One of the parts of the industry that I never understood was what do people actually do on rigs and processing plants aside from the operators? Here are some links that are aimed at apprentices and young people as an introduction to the industry:

    ECITB The ECITB is exactly what it says on the tin, the statutary training body for the engineering construction industry, (there's a bit more to it than that but you get the jist) their remit covers everything from the building of the Olympic Stadium, chemical plant construction to Oil Rig construction and maintenance. (do not confuse them with the Construction Industry Training Board - different thing entirely)

    TECSKILLS is the new training scheme offered by the ECITB, it is for upskilling/ converting craftsmen of similar trades and can be used to train apprentices (although the next link is the preferred training profile for apprentices using the same standards)

    Go Engineer Is a site set up primarily for apprentice recruitment but contains lots of useful info for anyone wishing to enter the industry (such as how a stokers skills might relate to a time served engineering apprentice in the offshore engineering industry - very favourably by the way)

    Technical/ Engineering jobs in the industry have unfamiliar names but relate to some service trades:

    Plater: sheet metal worker
    Welder: self explanatory but may specialise in pipe (weld neck pipes etc) or plate
    Erector: steel erector
    Electrical Maintenance engineer: self explanatory
    Mechanical maintenance engineer: self explanatory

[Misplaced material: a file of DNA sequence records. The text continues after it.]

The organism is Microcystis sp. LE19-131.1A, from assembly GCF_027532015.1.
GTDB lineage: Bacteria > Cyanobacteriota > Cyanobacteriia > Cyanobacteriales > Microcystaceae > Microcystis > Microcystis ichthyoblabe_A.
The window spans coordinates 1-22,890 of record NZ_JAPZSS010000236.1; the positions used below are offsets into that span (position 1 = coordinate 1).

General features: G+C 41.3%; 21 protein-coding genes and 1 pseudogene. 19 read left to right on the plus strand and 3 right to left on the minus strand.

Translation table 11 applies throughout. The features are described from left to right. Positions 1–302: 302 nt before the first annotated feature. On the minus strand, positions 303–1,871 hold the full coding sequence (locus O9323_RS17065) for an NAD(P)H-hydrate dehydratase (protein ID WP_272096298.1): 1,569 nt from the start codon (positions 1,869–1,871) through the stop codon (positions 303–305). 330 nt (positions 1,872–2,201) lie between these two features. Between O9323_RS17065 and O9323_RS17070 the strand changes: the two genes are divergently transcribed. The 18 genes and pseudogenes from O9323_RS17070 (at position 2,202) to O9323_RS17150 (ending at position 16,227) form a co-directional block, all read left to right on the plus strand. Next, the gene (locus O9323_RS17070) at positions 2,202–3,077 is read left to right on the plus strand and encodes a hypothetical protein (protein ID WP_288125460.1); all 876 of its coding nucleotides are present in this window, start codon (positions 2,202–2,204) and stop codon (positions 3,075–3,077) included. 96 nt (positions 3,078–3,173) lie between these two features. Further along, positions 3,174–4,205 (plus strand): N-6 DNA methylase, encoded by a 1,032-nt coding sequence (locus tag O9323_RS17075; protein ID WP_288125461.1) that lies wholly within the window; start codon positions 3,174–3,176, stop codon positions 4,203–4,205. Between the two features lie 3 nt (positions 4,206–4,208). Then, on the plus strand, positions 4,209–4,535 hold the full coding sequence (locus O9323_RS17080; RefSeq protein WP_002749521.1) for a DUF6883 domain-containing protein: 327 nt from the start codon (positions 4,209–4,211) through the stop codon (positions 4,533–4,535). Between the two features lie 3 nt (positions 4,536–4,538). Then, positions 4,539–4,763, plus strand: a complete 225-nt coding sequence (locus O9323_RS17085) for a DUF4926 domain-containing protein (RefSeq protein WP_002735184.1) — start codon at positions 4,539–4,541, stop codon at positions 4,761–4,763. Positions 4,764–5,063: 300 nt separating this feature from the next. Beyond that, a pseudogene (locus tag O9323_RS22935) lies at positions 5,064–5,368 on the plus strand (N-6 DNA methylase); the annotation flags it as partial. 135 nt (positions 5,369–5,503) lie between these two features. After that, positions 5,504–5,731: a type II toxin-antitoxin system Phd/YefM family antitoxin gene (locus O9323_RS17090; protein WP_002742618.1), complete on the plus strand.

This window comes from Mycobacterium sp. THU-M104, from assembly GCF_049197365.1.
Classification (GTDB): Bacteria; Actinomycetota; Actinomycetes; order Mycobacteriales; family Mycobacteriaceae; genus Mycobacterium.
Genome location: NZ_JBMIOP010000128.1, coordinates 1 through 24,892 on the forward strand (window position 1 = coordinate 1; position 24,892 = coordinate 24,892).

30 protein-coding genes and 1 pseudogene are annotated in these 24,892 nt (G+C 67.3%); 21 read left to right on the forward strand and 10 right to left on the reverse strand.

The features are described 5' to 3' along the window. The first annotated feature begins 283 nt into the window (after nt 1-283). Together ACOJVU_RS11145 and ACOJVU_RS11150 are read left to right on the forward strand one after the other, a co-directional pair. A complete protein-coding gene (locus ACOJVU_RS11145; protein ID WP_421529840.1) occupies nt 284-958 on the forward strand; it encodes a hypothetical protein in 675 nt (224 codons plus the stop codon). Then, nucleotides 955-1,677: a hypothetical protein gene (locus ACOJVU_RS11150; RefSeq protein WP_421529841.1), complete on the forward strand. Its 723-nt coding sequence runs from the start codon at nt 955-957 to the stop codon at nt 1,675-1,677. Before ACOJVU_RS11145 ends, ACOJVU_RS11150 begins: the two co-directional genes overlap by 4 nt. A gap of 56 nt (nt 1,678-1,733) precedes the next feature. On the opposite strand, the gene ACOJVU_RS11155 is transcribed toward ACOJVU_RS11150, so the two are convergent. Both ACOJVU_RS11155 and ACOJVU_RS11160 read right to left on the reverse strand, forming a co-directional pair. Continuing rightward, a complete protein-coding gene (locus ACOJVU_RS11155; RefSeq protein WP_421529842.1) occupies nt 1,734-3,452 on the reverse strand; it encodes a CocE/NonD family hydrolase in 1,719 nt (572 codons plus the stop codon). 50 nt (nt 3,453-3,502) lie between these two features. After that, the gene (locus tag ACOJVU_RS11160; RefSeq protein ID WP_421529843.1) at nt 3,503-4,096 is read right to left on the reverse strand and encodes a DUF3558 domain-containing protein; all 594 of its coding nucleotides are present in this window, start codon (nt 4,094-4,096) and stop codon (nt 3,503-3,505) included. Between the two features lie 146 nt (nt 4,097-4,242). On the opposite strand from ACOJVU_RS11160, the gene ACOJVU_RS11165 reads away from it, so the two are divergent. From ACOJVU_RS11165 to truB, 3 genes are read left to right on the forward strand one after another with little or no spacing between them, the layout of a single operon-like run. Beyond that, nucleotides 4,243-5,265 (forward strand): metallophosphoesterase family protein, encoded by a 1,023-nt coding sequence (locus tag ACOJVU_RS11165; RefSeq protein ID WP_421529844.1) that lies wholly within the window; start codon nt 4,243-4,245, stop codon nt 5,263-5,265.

Pipefitter: fits pipes, but doesn't normally weld them! may tack them though.
    NDT tester: self explanatory
    you also get non technical jobs such as mechanical fitter and electrical fitter.

    There are some training providers who specialise in these skills and some are part of the Career Transition Partnership, as a stoker assuming you are mechanical you may want to look at courses in HVAC, lifting equipment, diesel engines/ generators to top up your service quals.

    There really is a big skills shortage in the industry especially for the engineering trades, whilst some others struggle to get in I think qualified engineers should find it relatively easy. There are a lot of people trying though, something to do with mechanical maintenance engineers earning c£55000, so get offshore quals like safety and survival and then top up your engineering quals to match the need.

    Hope that helps a little, I'm sure offshore workers will be along any minute to correct me on some points!
  10. Cheers chaps.
  11. chieftiff

    chieftiff War Hero Moderator

    Forgot to mention that companies like Petrofac are always recruiting directly for all disciplines including engineers at all levels, good company to work for by all accounts with opportunity for on and offshore overseas work (good pay and perks).